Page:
The National Institute of Family and Life Advocates (NIFLA) operates licensed and unlicensed covered facilities that don’t offer abortions. It argues these requirements violate its First Amendment right to free speech.

In a 5-4 decision in Trump v. Hawaii the Supreme Court ruled in favor of President Trump’s travel ban.

The third travel ban indefinitely prevents immigration from six countries:  Chad, Iran, Libya, North Korea, Syria, and Yemen. Hawaii and others sued President Trump claiming the ban was illegal and unconstitutional.

The Court agreed to decide four issues. First, whether the case is justiciable, meaning whether the legal issues are “fit for review.” Second, whether the third travel ban exceeds the President’s authority under the Immigration and Nationality Act (INA). Third, whether the travel ban violates the Establishment Clause because it seeks to exclude Muslims. Fourth, whether the Ninth Circuit nationwide injunction was overbroad.  

Abbott v. Perez is odd and unusually complicated even for a racial gerrymandering case.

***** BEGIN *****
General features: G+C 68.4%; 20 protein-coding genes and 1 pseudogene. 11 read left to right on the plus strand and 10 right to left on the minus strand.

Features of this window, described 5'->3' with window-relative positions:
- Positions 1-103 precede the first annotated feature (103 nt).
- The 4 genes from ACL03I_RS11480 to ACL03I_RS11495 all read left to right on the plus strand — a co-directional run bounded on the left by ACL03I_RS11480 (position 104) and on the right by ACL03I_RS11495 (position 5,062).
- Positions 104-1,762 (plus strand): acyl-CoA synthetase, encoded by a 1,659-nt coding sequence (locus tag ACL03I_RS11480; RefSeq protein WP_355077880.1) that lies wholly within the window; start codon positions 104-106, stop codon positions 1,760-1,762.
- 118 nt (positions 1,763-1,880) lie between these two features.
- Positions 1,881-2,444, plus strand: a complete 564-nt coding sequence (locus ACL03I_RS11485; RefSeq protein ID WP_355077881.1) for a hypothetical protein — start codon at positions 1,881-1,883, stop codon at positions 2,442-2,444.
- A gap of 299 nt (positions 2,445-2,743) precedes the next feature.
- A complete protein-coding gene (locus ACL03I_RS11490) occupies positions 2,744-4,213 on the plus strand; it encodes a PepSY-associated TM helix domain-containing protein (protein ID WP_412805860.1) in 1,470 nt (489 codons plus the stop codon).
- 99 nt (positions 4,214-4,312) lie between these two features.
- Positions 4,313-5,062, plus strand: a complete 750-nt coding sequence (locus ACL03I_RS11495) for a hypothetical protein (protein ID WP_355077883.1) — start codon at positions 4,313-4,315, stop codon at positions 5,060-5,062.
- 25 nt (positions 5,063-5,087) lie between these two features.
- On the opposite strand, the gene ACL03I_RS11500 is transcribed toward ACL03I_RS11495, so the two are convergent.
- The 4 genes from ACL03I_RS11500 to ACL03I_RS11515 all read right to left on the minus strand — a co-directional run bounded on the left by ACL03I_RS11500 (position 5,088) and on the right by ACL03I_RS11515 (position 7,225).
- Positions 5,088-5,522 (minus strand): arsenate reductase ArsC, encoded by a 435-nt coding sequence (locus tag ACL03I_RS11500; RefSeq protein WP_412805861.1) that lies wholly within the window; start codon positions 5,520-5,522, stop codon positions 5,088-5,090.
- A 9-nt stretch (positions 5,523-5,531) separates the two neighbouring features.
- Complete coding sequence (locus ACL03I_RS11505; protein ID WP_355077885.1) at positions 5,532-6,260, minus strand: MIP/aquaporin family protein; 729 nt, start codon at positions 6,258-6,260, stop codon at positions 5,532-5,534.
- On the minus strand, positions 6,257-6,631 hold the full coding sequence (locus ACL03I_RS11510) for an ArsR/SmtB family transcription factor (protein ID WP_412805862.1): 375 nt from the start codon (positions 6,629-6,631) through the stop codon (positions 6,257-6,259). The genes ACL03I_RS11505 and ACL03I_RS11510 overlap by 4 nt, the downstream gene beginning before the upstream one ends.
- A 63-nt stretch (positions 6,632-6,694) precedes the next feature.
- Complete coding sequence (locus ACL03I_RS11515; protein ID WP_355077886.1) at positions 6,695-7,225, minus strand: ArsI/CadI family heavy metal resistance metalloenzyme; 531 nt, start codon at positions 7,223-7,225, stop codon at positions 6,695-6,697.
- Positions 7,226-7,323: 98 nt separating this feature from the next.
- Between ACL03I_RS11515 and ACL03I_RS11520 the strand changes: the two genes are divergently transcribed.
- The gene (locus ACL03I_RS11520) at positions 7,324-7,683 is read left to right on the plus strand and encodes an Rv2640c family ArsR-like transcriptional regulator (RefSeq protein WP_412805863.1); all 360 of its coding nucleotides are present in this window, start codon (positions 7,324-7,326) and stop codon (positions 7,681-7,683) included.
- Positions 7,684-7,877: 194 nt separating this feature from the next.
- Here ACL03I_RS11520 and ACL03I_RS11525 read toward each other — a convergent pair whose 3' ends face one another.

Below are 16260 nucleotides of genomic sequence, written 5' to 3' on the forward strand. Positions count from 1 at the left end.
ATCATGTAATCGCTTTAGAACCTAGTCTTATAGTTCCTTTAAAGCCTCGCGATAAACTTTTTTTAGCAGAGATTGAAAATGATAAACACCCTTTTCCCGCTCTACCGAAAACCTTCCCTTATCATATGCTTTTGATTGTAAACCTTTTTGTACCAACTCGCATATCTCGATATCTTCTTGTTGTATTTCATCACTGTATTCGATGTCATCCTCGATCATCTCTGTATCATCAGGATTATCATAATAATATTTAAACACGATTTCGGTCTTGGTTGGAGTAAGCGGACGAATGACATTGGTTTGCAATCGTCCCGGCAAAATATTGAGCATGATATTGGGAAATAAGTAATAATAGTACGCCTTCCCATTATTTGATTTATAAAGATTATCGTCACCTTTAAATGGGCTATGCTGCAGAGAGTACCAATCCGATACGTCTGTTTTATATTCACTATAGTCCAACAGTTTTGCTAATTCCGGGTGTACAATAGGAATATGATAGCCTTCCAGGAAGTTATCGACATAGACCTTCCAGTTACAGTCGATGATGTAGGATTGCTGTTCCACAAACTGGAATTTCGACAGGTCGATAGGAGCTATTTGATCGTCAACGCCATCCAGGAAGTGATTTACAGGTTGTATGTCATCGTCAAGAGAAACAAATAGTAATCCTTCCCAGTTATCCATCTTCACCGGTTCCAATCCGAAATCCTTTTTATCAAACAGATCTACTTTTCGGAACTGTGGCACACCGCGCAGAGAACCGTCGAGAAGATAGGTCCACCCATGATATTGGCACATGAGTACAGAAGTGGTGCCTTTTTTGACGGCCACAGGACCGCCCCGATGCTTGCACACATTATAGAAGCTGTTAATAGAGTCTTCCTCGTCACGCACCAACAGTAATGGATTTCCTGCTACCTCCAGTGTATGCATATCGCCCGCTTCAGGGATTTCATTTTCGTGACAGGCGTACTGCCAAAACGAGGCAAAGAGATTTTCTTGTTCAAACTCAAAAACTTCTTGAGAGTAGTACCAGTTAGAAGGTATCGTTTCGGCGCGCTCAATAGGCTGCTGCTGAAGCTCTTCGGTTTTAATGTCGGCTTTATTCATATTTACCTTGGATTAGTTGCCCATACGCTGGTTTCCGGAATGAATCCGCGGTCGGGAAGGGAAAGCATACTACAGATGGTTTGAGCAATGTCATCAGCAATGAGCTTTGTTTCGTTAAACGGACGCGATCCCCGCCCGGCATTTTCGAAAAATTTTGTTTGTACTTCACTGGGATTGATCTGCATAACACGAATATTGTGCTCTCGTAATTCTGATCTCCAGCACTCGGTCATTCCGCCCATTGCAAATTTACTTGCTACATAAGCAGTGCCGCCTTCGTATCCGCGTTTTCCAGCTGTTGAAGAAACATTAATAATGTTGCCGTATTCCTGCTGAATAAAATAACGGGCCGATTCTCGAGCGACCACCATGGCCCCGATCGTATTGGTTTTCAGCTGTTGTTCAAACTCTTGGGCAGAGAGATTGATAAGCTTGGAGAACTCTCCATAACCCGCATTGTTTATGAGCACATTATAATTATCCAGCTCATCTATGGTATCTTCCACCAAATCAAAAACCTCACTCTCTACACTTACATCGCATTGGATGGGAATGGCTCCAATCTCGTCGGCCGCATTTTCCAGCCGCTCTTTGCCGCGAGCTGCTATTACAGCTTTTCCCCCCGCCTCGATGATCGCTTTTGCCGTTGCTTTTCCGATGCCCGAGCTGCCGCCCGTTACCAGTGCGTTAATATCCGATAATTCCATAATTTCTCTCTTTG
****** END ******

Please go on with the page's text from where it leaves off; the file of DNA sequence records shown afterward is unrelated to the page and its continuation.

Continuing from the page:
In a 5-4 ruling, the Supreme Court upheld all but one of Texas’ 2013 congressional and state legislative districts. The Texas Legislature’s 2013 redistricting plan codified a Texas federal district court’s second attempt at redrawing the legislature’s 2011 plan. The Supreme Court concluded the lower court erred when it required the Texas Legislature to prove that it purged the racially discriminatory taint of the 2011 legislative-drawn plan.

In a long-awaited decision in Carpenter v. United States, the Supreme Court held 5-4 that the Fourth Amendment requires the government to receive a warrant to obtain cell-site location information (CSLI).

In the Court’s majority opinion Chief Justice Roberts provides an explanation of how CSLI works. “Cell phones continuously scan their environment looking for the best signal, which generally comes from the closest cell site. Most modern devices, such as smartphones, tap into the wireless network several times a minute whenever their signal is on, even if the owner is not using one of the phone’s features. Each time the phone connects to a cell site, it generates a time-stamped record known as cell-site location information (CSLI).”